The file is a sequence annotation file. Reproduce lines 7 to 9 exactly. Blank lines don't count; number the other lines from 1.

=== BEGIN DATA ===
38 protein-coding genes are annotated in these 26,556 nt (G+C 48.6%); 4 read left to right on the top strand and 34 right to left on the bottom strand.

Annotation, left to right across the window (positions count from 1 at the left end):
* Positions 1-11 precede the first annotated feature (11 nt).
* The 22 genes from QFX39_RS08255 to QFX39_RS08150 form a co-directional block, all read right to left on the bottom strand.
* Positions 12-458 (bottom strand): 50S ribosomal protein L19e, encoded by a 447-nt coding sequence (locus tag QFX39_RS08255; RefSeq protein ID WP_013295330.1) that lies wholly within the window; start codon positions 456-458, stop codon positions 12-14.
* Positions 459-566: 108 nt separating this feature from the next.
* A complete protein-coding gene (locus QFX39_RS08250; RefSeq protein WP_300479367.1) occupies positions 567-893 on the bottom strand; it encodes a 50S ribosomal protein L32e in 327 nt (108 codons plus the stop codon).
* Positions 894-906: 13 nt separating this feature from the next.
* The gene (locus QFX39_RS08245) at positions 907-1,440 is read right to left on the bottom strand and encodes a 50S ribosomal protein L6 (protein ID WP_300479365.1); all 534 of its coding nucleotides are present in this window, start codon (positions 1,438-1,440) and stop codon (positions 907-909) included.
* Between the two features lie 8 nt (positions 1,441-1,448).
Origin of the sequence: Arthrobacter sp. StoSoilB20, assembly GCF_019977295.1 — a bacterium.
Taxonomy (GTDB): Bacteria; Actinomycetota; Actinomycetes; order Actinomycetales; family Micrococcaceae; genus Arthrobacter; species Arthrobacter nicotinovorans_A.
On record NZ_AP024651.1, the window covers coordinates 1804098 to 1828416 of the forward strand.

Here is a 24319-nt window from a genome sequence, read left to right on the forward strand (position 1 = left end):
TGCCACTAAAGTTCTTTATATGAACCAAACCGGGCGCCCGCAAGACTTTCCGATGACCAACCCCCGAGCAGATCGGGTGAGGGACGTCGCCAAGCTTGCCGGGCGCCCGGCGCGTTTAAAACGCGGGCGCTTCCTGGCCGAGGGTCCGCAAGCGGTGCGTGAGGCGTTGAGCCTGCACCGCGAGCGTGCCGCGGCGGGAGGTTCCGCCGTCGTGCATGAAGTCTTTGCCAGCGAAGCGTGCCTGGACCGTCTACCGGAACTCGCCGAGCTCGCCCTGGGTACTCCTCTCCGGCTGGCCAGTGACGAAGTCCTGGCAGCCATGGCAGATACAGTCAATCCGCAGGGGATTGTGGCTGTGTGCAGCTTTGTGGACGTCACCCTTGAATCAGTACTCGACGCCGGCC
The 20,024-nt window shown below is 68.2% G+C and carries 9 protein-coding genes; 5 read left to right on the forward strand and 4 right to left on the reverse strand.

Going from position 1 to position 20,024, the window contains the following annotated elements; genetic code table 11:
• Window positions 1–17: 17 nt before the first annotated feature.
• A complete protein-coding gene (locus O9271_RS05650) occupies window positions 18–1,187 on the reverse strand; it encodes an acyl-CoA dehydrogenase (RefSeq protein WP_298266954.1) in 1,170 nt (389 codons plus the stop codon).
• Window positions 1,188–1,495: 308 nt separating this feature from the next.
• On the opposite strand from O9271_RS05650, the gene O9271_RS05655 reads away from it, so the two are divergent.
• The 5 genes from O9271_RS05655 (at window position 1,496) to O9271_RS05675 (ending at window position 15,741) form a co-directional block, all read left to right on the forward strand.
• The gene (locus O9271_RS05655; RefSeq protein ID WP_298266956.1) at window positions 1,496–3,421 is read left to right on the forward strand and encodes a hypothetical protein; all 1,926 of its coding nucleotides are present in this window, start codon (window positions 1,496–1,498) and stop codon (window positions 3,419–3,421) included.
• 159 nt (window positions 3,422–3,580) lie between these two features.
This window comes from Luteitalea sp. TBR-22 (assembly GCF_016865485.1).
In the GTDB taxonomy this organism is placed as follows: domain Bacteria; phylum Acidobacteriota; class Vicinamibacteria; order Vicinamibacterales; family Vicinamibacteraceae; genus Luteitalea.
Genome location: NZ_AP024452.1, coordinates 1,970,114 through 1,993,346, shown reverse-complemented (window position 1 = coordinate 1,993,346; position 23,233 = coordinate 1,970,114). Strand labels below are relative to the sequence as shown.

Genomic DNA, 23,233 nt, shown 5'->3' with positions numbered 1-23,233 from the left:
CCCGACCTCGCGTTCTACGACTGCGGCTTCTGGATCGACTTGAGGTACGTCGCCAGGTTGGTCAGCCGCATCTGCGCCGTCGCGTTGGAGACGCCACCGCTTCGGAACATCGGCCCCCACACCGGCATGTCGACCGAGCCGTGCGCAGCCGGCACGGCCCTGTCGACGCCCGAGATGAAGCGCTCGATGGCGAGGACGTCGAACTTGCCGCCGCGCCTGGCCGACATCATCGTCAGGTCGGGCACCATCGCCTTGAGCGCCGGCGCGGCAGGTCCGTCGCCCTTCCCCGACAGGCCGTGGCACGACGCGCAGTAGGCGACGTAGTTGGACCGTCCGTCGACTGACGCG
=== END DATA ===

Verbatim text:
* A complete protein-coding gene (locus QFX39_RS08250; RefSeq protein WP_300479367.1) occupies positions 567-893 on the bottom strand; it encodes a 50S ribosomal protein L32e in 327 nt (108 codons plus the stop codon).
* Positions 894-906: 13 nt separating this feature from the next.
* The gene (locus QFX39_RS08245) at positions 907-1,440 is read right to left on the bottom strand and encodes a 50S ribosomal protein L6 (protein ID WP_300479365.1); all 534 of its coding nucleotides are present in this window, start codon (positions 1,438-1,440) and stop codon (positions 907-909) included.